Bobbi Krutz, maintenance staff, said she handles the reservations and faces these challenges every day to determine who is qualified for fee waivers. One issue she sees is users who qualify for a waiver that schedules months in advance and then cancels three days before with no consequences. That keeps others from renting the facilities.

Thellman asked if we have a record of dates and reservations for those who reserve and cancel. David Sparkes, Director of Maintenance, responded not at this time. We are working on a new reservation system. The new online software program will keep record of that information.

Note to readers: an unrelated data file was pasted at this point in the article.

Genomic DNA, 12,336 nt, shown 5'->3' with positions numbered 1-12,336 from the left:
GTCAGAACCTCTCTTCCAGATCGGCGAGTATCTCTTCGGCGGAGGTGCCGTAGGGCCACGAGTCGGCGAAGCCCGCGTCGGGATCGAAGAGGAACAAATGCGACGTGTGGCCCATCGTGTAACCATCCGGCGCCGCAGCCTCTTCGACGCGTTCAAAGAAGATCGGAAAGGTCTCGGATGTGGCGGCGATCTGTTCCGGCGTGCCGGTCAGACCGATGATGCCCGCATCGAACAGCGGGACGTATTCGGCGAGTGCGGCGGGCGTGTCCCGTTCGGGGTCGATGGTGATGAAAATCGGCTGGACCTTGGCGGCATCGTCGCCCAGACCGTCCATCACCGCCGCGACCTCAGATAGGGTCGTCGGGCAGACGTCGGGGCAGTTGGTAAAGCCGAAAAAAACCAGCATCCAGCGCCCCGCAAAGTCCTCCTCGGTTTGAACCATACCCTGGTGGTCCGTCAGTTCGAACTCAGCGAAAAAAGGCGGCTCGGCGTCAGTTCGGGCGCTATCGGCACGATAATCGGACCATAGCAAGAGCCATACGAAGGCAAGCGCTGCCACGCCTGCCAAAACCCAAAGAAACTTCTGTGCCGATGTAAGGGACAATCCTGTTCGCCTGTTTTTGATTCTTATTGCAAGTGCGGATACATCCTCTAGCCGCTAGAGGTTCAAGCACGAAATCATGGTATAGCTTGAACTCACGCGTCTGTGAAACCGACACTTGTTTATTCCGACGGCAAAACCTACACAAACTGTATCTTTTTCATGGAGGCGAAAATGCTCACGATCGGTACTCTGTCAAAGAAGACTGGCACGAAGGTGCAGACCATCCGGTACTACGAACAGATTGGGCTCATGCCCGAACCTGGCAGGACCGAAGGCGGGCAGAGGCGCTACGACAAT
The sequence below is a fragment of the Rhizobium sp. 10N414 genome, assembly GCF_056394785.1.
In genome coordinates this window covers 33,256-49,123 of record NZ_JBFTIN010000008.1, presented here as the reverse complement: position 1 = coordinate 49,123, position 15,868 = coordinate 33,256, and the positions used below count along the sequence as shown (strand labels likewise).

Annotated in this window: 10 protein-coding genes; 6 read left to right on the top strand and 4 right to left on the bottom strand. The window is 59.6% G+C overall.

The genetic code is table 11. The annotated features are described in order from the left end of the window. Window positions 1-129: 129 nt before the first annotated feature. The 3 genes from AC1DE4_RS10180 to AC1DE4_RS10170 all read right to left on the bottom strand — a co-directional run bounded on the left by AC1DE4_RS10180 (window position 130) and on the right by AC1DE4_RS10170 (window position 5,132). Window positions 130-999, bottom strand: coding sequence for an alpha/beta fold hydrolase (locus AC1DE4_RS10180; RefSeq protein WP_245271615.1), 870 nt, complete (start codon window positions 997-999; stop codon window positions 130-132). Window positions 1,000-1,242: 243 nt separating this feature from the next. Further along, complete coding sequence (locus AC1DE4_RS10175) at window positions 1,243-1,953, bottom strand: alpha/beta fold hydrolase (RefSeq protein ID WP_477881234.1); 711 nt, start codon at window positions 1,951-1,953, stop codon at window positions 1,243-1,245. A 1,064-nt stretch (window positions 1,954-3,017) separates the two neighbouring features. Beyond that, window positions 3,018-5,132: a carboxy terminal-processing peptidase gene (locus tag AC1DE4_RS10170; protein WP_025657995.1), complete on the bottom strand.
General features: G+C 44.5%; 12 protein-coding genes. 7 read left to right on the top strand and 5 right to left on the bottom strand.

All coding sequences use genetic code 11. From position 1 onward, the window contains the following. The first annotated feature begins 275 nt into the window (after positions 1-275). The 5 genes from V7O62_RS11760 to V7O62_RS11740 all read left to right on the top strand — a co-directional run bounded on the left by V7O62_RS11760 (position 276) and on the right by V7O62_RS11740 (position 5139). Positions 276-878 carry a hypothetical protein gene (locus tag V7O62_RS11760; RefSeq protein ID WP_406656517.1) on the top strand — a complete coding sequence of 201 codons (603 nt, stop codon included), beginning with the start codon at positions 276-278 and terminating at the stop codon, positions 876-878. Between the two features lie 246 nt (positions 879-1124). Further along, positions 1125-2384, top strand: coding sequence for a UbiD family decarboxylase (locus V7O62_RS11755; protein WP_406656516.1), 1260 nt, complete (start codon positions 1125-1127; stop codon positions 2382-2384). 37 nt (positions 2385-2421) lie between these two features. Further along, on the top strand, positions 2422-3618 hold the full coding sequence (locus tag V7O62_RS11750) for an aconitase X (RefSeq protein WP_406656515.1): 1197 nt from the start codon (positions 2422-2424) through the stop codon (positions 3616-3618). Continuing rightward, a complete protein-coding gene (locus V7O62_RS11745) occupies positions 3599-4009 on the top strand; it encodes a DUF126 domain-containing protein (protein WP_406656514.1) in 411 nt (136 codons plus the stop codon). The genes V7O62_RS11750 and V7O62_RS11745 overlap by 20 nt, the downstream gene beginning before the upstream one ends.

It was the consensus of the Board to table this item for more conversations with staff regarding fees and eligibility for fee waivers.

Kevin Kelley, Director of Dwayne Peaslee Technical Training Center, made a presentation to the Board regarding his experience on local government unification in Wyandotte County/Kansas City, Kansas.